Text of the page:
You can fix this error by removing one of the files or directories from your package, renaming one of the files or directories in your package, or excluding one of the files or directories in your config file.

missingConfigFile

The package being published does not contain a config file. JSR requires all packages to contain a config file to read metadata like exports.

You can fix this error by adding a config file to your package.

invalidConfigFile

The package being published contains a config file that was not valid JSON(C) (has syntax errors).

You can fix this error by fixing your config file to be valid JSON(C).

configFileNameMismatch

The package being published contains a config file that has a name field that does not match the name of the package being published. JSR requires the name field of the config file to match the name of the package being published.

You can fix this error by changing the name field of your config file to match the name of the package being published.

configFileVersionMismatch

The package being published contains a config file that has a version field that does not match the version of the package being published. JSR requires the version field of the config file to match the version of the package being published.

You can fix this error by changing the version field of your config file to match the version of the package being published.

configFileExportsInvalid

The package being published contains a config file that is either missing an exports field, or has an exports field that is not valid. Learn more about exports.

You can fix this error by updating the exports field of your config file to be one of the two valid forms:

{
  "exports": "./mod.ts"
}
{
  "exports": {
    ".": "./mod.ts",
    "./greet": "./greet.ts"
  }
}

graphError

The package being published references a module that does not exist, or has a syntax error. JSR requires all modules referenced from the entrypoint to be valid.

You can fix this error by fixing the module that has the error.

docError

The package being published fails to generate documentation with deno doc. This is likely because the package contains a syntax error.

If you think this is a bug, please contact support at help@jsr.io.

invalidJsrSpecifier

The package being published contains a module that references a JSR specifier that is not valid. JSR specifiers must be in the form jsr:@<scope>/<name>@<version>/<path> or jsr:/@<scope>/<name>@<version>/<path>. You can fix this error by updating the module to reference a valid JSR specifier.

invalidNpmSpecifier

The package being published contains a module that references an npm specifier that is not valid. npm specifiers must be in the form npm:<name>@<version>/<path> or npm:/<name>@<version>/<path>. You can fix this error by updating the module to reference a valid npm specifier.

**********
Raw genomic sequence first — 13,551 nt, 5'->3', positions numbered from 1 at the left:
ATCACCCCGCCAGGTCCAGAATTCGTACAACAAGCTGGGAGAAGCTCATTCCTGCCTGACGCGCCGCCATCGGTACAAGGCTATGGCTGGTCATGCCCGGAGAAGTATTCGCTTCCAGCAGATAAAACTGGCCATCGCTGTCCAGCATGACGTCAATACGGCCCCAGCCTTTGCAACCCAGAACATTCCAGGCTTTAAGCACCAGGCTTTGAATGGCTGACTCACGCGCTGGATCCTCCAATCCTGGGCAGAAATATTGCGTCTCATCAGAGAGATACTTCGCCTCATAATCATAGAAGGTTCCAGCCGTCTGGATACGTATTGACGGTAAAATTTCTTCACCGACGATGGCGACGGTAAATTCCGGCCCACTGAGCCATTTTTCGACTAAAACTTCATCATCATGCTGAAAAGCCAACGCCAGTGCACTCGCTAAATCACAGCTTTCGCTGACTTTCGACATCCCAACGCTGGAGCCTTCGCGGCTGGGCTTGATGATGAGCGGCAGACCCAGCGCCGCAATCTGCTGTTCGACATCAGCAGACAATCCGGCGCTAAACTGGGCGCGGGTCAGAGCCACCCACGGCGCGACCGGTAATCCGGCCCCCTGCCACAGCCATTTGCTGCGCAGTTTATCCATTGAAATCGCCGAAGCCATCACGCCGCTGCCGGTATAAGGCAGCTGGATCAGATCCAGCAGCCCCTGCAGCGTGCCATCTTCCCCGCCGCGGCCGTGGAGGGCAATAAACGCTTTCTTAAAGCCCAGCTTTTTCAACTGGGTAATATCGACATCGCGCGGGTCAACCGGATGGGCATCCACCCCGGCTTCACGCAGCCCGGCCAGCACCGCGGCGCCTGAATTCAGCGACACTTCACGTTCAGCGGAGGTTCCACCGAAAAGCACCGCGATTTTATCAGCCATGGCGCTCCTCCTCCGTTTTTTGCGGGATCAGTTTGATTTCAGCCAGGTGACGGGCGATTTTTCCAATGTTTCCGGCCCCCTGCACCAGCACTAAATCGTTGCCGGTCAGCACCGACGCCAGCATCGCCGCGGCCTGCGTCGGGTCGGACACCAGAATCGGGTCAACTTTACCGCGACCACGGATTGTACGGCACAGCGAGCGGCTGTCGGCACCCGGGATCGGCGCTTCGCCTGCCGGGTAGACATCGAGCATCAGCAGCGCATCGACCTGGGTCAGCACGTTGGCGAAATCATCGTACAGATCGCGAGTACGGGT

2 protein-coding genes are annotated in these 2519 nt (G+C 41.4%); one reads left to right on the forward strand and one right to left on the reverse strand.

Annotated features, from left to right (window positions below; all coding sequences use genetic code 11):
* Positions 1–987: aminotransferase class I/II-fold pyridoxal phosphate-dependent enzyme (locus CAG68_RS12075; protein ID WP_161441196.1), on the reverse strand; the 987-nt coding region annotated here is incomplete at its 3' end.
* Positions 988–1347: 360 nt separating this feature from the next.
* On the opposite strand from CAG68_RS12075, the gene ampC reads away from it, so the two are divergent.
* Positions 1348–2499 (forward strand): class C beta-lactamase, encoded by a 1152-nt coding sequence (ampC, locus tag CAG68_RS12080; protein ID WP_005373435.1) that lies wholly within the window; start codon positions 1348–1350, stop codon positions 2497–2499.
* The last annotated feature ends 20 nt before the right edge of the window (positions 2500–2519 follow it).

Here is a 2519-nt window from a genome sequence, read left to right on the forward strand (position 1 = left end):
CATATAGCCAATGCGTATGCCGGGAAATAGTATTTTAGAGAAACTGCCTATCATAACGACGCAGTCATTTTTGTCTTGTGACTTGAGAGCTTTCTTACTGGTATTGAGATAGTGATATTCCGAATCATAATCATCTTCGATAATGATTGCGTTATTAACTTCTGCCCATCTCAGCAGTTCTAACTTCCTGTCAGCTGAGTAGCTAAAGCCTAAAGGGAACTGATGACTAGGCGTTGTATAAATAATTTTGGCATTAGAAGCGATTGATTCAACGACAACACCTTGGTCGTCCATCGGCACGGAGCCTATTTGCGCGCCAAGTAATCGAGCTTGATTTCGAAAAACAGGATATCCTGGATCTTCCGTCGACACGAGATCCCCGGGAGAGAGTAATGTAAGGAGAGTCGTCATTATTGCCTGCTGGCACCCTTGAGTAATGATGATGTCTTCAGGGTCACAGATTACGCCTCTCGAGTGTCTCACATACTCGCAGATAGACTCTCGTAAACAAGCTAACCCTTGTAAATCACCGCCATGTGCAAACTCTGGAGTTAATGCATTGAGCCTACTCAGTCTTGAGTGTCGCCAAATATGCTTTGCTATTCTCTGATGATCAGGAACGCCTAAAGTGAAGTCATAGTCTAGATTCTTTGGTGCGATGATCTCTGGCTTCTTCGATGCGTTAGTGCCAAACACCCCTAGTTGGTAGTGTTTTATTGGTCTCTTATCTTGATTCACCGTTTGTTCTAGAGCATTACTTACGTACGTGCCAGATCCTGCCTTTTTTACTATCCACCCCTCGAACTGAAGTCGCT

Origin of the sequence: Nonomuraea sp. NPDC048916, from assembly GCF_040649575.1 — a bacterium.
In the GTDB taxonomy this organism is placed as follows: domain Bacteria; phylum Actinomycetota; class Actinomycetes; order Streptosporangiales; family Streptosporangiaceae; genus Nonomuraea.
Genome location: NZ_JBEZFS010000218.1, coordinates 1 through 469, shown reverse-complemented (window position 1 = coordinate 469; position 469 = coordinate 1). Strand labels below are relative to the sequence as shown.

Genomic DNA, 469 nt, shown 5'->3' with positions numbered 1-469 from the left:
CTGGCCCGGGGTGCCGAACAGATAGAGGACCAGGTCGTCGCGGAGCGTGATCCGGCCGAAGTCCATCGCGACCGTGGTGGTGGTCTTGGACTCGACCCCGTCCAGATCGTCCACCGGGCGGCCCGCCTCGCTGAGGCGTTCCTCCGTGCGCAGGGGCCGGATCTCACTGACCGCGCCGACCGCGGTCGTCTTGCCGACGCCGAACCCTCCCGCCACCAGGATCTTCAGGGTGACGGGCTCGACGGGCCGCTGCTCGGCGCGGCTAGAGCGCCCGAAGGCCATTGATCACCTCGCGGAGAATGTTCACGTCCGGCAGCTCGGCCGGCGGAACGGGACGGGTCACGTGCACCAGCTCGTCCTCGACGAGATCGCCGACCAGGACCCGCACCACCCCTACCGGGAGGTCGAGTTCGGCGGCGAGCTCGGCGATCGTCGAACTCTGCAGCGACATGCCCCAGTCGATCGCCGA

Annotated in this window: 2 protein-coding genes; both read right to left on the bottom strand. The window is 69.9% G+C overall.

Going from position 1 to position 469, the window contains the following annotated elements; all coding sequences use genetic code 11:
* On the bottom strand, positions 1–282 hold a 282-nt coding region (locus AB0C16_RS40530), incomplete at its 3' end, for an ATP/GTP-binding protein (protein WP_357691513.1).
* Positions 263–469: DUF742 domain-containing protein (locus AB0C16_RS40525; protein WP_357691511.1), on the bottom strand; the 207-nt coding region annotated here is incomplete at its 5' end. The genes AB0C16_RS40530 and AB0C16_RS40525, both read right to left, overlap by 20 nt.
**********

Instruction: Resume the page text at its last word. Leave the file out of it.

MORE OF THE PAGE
actorNotAuthorized

The package is being published with an access token that does not have permission to publish to the scope.

This can happen when publishing from GitHub Actions, if the GitHub repository being published from is not linked to the package you are trying to publish. You can fix this error by linking the GitHub repository to the package you are trying to publish in the package settings.

If you are not publishing from GitHub Actions, you can fix this error by using an access token that has permission to publish to the scope.

actorNotScopeMember

The package is being published with an access token corresponding to a user that is not a member of the scope.

This can happen when publishing from GitHub Actions if the user that invoked the Actions workflow is not a member of the scope, if publishing is restricted to scope members (default). You can fix this by adding the user to the scope, or by changing the GitHub Actions security settings on the scope to not require the publishing user to be a member of the scope.

If you are not publishing from GitHub Actions, you can fix this error by authenticating as a user that is a member of the scope, or by adding the user to the scope with at least the “member” role.

Excluded module error

After filtering files, you may encounter an excluded-module error saying that a module in the package’s module graph was excluded from publishing.

This may occur when you’ve accidentally excluded a module that is used in the published code (for example, writing "exclude": ["**/*.ts"] and then trying to publish a package with a mod.ts export). In this scenario, JSR is preventing you from accidentally publishing a package that won’t work.

To fix the issue, ensure the module mentioned in the error message is not excluded in exclude and/or publish.exclude in the config file, or don’t reference it in any code used by your package’s exports.

You can find all files that are being included in the package by running the following command in your package directory:

npx jsr publish --dry-run
# or
deno publish --dry-run

Edit this page on GitHub